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Last Updated: Saturday, 6 May 2006, 18:40 GMT 19:40 UK
Singapore ruling party wins polls
Prime Minister Lee Hsien Loong at a voting station
The polls were the first electoral test for Singapore's prime minister
Singapore's ruling party has been returned to power in general elections, official results show.

The People's Action Party (PAP) won 82 out of 84 seats in the nation's parliament, the same as in previous polls in 2001.

The poll was the first electoral test for Prime Minister Lee Hsien Loong since his appointment in August 2004.

He faced an opposition that for the first time contested more than half the constituencies in the city-state.

In the last vote, in 2001, only a third of voters were offered a choice of candidate, with the opposition fielding hopefuls for 29 seats.

But this time the main opposition parties - the Workers' Party (WP), the Singapore Democratic Alliance (SDA) and the Singapore Democratic Party (SDP) - together contested 47 seats.

'Not surprised'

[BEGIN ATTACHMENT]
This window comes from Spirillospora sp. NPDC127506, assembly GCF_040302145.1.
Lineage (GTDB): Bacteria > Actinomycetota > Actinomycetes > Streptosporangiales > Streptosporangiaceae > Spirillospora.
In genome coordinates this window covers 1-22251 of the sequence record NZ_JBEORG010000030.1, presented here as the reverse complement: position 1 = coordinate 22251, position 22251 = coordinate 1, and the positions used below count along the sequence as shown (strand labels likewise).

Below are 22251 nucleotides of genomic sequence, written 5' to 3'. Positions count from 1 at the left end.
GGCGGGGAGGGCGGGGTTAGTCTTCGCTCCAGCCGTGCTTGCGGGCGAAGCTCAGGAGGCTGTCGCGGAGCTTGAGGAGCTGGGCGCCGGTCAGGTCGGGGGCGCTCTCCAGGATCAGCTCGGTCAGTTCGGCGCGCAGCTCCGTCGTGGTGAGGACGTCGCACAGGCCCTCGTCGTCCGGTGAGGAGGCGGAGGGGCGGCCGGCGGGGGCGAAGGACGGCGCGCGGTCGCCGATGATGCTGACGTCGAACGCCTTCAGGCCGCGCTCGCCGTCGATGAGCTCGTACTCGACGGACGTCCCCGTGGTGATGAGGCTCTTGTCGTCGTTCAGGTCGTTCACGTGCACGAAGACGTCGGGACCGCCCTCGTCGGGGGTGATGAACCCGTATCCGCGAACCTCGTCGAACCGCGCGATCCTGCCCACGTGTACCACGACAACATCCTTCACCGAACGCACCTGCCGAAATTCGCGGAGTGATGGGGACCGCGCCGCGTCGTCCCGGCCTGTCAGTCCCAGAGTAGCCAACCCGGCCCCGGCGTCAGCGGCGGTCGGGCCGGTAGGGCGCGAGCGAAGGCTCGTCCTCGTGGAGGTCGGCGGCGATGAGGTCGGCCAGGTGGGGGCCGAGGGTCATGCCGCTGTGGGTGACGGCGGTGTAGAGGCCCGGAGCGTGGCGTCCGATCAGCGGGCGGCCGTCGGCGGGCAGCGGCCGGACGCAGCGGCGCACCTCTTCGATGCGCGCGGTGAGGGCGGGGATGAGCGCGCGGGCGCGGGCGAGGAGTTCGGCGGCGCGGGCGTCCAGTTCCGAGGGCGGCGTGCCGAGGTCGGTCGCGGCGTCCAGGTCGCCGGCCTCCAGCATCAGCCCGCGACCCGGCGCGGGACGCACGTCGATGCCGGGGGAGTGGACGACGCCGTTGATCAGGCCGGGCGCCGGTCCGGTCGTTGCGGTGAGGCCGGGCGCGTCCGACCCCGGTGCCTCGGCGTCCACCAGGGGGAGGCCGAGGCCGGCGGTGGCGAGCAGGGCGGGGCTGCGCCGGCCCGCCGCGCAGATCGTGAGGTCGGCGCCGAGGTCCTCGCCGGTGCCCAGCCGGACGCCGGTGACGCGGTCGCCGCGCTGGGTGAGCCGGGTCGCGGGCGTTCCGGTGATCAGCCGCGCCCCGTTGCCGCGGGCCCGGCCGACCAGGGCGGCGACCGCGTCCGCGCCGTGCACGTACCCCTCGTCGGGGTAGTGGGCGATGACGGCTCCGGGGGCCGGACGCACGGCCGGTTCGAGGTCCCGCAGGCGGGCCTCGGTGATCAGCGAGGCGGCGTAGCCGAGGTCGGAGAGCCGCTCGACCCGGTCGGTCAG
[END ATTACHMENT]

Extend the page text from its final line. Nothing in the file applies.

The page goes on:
Official results showed that the ruling party won 45 of the contested seats, which it added to the 37 uncontested seats. The party took 66% of the popular vote, 9% down on the 2001 polls.

"We have a lot of work ahead of us," Mr Lee told his supporters after the victory was announced.

Opposition leaders said they were not surprised by the ruling party win.

Singapore's People's Action Party supporters at a rally

"We are not thinking that we are going to overthrow the government overnight," said a candidate from the Workers' Party, Glenda Han.

But she said people were "sitting up and looking at the opposition in a more positive light".

The two veteran opposition MPs retained their seats despite a ruling party effort to dislodge them, AFP news agency said.

The governing People's Action Party (PAP) had campaigned on what it called its strong record on economic growth and social stability. It has ruled Singapore since independence in 1965.

However, opposition groups, who had been attracting increasing support, had insisted the gap between rich and poor in Singapore was increasing.

More than one million people were eligible to vote in a country where voting is mandatory.

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